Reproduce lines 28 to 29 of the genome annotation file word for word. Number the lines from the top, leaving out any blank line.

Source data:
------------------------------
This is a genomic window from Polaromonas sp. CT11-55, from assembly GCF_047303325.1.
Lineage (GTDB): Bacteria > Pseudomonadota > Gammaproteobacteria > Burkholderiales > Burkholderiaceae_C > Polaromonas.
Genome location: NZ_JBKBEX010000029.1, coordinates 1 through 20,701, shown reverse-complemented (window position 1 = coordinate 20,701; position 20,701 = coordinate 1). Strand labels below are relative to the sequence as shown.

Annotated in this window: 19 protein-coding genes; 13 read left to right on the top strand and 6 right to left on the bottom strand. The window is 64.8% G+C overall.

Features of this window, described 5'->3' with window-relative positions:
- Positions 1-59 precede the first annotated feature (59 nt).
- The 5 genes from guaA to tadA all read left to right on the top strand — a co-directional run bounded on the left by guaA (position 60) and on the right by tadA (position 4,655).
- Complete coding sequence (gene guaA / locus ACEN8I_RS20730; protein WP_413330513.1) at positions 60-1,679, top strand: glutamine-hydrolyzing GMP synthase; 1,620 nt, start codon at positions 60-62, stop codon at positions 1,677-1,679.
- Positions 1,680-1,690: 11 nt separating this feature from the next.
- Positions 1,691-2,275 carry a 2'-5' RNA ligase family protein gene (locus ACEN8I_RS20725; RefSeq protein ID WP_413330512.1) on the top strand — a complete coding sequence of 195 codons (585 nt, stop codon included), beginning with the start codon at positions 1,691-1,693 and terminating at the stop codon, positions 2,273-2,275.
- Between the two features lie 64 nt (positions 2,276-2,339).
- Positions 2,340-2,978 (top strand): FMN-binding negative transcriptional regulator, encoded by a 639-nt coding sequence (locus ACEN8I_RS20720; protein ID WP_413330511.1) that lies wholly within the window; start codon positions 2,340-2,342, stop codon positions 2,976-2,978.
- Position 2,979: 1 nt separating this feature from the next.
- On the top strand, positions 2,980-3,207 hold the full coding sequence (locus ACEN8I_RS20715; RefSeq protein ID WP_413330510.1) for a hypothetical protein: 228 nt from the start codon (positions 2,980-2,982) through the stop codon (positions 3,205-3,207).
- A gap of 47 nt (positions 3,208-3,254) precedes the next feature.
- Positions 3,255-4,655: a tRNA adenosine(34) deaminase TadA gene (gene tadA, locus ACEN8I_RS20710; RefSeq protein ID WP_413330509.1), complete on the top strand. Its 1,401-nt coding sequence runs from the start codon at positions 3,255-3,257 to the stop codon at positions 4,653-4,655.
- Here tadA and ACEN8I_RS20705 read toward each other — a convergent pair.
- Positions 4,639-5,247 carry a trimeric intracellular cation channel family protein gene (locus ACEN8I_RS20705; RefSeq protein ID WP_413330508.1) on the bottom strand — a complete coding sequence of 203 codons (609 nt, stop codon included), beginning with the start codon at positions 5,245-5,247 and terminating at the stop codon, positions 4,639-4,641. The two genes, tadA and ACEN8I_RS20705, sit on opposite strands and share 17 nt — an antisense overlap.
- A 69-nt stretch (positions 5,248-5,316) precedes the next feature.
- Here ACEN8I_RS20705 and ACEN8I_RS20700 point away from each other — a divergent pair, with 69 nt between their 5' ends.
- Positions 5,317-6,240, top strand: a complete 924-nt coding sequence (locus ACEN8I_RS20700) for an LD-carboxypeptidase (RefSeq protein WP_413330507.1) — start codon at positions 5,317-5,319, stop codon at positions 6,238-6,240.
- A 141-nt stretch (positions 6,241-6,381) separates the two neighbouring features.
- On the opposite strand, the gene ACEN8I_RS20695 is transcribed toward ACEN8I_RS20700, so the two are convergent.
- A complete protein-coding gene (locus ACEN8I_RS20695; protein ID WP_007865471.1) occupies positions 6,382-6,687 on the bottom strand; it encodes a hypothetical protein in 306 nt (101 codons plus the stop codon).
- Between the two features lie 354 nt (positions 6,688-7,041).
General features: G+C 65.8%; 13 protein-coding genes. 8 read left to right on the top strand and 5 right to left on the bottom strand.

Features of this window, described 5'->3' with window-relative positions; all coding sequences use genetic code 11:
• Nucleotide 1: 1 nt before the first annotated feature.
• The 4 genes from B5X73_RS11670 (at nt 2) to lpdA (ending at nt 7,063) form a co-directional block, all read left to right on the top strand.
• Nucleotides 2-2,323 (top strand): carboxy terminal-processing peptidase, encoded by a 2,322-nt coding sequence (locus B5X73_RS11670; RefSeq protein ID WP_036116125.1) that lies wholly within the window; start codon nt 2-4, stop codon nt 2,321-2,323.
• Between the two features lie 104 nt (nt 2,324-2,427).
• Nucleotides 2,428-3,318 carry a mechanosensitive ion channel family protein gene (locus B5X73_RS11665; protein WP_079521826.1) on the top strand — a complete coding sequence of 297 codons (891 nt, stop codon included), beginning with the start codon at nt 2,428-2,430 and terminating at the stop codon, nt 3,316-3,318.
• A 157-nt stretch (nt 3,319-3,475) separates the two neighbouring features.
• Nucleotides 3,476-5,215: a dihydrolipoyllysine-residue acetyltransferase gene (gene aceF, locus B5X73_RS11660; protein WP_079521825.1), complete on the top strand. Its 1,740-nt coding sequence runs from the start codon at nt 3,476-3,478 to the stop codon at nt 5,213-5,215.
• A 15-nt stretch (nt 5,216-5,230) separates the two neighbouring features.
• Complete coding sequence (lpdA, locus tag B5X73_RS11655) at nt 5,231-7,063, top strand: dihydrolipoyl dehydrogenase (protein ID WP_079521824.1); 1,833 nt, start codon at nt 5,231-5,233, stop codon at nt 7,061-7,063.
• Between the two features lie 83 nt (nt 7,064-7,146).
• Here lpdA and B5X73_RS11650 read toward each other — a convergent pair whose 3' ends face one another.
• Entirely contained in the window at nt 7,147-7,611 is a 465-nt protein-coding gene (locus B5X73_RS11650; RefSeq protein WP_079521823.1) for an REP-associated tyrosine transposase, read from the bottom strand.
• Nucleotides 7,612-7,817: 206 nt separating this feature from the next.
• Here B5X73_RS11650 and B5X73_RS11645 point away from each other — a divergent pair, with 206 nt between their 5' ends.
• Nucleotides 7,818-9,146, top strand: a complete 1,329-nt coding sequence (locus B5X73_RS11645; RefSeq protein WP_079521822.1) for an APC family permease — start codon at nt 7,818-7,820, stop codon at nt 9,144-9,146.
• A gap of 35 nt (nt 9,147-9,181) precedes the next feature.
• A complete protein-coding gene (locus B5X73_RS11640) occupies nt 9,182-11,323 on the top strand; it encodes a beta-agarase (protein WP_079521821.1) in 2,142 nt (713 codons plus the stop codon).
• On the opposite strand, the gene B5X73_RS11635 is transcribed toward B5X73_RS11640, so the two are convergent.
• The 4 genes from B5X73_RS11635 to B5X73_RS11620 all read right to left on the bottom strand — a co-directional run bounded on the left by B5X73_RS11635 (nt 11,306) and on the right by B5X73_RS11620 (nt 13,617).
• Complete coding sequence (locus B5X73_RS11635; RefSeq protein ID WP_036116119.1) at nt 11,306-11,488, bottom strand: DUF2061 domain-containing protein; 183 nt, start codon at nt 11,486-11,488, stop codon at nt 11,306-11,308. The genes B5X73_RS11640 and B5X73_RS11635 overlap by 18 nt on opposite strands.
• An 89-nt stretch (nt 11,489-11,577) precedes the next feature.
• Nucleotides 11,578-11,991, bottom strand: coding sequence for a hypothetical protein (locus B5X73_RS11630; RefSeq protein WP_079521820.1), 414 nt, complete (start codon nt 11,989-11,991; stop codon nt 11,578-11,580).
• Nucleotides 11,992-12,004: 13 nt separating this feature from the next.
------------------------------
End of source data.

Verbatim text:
• Nucleotide 1: 1 nt before the first annotated feature.
• The 4 genes from B5X73_RS11670 (at nt 2) to lpdA (ending at nt 7,063) form a co-directional block, all read left to right on the top strand.